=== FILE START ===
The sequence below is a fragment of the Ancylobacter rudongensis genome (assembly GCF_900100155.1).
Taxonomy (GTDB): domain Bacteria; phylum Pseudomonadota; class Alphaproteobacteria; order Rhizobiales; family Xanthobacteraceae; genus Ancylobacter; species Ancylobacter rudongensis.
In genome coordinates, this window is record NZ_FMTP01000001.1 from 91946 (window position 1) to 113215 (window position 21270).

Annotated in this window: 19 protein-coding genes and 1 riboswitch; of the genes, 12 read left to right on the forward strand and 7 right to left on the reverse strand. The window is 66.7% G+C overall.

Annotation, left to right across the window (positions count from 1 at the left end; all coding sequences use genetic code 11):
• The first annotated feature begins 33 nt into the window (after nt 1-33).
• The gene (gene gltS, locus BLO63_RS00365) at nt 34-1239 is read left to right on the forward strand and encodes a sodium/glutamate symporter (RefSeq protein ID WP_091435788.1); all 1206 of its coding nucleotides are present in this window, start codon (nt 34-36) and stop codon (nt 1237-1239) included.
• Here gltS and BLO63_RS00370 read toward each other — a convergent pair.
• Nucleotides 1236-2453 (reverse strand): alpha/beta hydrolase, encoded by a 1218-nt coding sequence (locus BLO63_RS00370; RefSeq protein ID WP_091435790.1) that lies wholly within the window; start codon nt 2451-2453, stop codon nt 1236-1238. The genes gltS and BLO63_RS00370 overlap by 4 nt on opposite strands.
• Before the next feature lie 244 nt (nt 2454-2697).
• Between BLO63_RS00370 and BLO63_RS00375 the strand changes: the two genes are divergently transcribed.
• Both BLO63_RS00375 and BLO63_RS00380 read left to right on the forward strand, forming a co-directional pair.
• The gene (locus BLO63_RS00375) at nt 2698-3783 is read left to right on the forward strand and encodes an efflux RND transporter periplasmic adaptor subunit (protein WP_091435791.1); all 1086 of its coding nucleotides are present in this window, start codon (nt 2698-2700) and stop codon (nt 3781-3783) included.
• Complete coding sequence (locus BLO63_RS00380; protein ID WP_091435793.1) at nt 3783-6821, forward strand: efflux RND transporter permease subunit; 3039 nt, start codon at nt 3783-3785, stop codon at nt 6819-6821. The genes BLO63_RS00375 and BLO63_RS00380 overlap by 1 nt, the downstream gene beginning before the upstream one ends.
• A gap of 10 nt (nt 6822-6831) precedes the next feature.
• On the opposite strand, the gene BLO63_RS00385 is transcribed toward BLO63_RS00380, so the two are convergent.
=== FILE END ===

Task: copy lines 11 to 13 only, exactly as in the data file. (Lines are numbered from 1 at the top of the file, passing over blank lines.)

• Between BLO63_RS00370 and BLO63_RS00375 the strand changes: the two genes are divergently transcribed.
• Both BLO63_RS00375 and BLO63_RS00380 read left to right on the forward strand, forming a co-directional pair.
• The gene (locus BLO63_RS00375) at nt 2698-3783 is read left to right on the forward strand and encodes an efflux RND transporter periplasmic adaptor subunit (protein WP_091435791.1); all 1086 of its coding nucleotides are present in this window, start codon (nt 2698-2700) and stop codon (nt 3781-3783) included.